A 2006 law effectively blocks all types of Internet gambling by Americans, largely to prevent a rise in gambling addiction that online betting can easily lead to. Strong attempts to overturn the law have so far failed. Now a bill in Congress aims to open a crack in that wall. It would legalize only one type: online poker.
What’s the key argument for letting Americans bet on their favorite card game?
Poker is predominately a game of skill, proponents say, in which players compete with each other, not the house. Chance is only a distant factor – perhaps 12 percent over many hands, according to one study – at least for those considered skilled.
The bill’s advocates say players may get cards by a random deal, but the best of them are able to beat the inherent odds by using math, bluffing and reading their opponents, betting astutely, and knowing when to fold. They equate the game with Scrabble in that age-old debate over skill versus chance in many games.
The Justice Department, at least for now, isn’t buying it. In April, it indicted three giant poker websites in other countries under the 2006 law. (Poker itself is legal; it is the money side that isn’t.)
In state courts, meanwhile, many judges have ruled that poker involves too much chance to not be seen as gambling. That trend in rulings may change, however, with an aggressive push by the million-member-strong Poker Players Alliance to make betting on the game legal. And many new statistical studies try to show how, over many hands of play, skill can dominate the game.
Big money is involved in this effort. Many states, hungry for revenue, want a federal law allowing it. One estimate is that states could bring in $3 billion.
Allowing online poker could pave the way for full online gambling. This makes it important for lawmakers and court judges to keep asking: What is chance, really?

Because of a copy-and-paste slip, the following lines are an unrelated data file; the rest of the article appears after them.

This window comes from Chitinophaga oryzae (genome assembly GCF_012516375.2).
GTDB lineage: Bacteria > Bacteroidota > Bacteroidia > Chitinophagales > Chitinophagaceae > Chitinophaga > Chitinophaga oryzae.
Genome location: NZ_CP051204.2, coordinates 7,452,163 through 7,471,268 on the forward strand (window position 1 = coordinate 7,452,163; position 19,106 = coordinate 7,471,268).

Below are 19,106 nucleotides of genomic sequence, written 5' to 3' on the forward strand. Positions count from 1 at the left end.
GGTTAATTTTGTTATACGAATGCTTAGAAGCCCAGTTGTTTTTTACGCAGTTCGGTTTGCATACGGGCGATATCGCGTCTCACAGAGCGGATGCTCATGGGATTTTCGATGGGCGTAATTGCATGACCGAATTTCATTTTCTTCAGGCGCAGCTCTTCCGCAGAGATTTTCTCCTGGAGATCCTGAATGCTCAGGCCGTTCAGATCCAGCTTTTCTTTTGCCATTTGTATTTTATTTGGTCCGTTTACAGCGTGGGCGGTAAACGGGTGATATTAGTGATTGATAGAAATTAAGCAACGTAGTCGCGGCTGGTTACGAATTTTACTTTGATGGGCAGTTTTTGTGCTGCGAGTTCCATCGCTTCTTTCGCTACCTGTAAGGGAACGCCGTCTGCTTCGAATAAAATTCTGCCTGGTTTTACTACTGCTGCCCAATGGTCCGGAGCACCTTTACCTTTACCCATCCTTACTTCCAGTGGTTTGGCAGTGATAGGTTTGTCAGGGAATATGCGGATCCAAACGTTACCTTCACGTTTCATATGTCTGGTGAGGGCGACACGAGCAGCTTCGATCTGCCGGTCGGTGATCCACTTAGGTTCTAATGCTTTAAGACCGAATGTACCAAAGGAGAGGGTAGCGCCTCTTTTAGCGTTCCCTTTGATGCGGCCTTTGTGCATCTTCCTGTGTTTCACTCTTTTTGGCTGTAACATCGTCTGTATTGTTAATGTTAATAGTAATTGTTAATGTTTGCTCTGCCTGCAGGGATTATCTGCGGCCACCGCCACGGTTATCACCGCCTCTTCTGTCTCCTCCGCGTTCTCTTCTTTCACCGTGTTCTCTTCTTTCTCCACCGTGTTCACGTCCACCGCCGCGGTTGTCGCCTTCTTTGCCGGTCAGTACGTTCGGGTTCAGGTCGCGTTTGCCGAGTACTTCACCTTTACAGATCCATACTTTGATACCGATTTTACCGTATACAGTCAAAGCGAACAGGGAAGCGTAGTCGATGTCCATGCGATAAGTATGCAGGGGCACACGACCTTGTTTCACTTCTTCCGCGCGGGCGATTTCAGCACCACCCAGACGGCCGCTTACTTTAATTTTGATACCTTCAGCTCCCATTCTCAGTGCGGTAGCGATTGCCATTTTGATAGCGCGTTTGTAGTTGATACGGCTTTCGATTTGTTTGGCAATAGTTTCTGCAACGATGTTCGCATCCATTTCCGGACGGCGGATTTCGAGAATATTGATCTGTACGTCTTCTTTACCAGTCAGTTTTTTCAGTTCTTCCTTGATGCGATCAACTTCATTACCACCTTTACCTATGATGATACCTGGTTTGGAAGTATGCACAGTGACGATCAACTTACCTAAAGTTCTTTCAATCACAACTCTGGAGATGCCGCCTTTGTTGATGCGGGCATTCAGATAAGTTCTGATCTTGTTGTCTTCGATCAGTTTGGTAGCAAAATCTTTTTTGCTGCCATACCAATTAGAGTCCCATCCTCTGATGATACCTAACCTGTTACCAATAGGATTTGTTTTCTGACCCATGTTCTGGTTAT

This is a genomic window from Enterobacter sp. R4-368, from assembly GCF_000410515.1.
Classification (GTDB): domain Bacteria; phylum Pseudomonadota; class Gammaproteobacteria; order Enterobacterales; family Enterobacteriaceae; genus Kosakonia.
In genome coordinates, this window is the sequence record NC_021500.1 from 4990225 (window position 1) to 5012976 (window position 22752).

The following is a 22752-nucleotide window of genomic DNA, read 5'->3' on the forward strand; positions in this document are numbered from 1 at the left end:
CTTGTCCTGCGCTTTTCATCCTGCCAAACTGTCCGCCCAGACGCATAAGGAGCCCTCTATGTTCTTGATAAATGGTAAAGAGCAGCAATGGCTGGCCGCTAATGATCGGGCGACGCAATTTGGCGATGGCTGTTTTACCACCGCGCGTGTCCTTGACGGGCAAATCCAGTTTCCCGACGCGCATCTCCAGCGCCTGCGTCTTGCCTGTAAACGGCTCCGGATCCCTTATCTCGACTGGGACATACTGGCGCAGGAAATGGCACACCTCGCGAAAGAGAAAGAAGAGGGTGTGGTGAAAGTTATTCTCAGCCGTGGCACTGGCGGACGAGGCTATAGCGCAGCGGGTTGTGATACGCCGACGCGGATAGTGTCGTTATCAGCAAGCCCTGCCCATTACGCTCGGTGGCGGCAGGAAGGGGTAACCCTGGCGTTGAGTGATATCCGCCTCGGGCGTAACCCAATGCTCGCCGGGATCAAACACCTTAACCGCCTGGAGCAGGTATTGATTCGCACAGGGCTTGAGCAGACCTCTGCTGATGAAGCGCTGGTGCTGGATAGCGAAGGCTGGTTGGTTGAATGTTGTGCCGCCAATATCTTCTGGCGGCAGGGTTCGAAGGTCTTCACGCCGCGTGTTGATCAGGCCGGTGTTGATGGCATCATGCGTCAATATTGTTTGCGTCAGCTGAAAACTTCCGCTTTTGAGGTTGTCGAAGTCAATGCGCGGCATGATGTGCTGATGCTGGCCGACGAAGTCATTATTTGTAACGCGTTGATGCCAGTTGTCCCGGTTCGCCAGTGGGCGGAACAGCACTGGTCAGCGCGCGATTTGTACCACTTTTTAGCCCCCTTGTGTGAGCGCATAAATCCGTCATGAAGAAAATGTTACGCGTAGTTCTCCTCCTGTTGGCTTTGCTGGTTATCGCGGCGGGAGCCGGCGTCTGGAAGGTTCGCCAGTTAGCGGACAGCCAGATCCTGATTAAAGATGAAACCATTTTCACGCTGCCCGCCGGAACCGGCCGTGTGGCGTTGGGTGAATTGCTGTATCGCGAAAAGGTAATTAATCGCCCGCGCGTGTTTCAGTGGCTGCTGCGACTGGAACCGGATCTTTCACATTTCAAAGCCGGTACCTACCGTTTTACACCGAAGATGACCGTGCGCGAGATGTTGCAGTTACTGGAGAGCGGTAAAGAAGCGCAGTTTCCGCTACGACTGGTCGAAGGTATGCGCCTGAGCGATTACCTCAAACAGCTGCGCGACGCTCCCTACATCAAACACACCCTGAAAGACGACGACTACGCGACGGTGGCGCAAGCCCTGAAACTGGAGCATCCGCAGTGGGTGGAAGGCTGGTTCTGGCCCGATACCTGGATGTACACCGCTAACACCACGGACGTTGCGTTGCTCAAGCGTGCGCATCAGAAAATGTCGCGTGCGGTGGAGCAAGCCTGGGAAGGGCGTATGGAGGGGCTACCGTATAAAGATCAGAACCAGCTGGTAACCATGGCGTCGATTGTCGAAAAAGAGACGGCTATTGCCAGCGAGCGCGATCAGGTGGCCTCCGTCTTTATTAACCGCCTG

The word “luck” is thrown around all too easily in daily life, as if humans are regular victims of random forces. It is treated as a demigod, sometimes bad, sometimes good. The word “accident,” too, is seen as either good (“I found it by accident”) or bad (“I had an accident”).
As in poker, a “player” in everyday life tries to find patterns, laws, clues, or ideas that underlie reality in order to minimize “chance.” Some people turn to science, many to religion, for help in trying to gain control over what can seem like fluky events.
For poker players, “skill” is often seen after multiple hands, sometimes hundreds. One game alone can lead to a quite variable result. Players don’t start out on an equal footing. A turn of one card can beat the hand of a pro.
There is a large churn of winners in the Top 10 poker players in the United States, a sign that skill is still strongly up against the play of the cards.
For a small percentage of young people, especially college men, online poker can be particularly addictive. They lose control of their lives, a sure sign that poker is a form of gambling.
Poker’s popularity has boomed over the past decade and, with it, a growing acceptance that betting is a natural part of it.
For sure, poker takes more skill than say, rolling dice or roulette – and certainly a state lottery. But that doesn’t mean online poker betting won’t contribute to gambling addiction. And allowing betting on the game certainly won’t help persuade people that they can have dominion over “chance.”
The sponsors of this bill should just fold.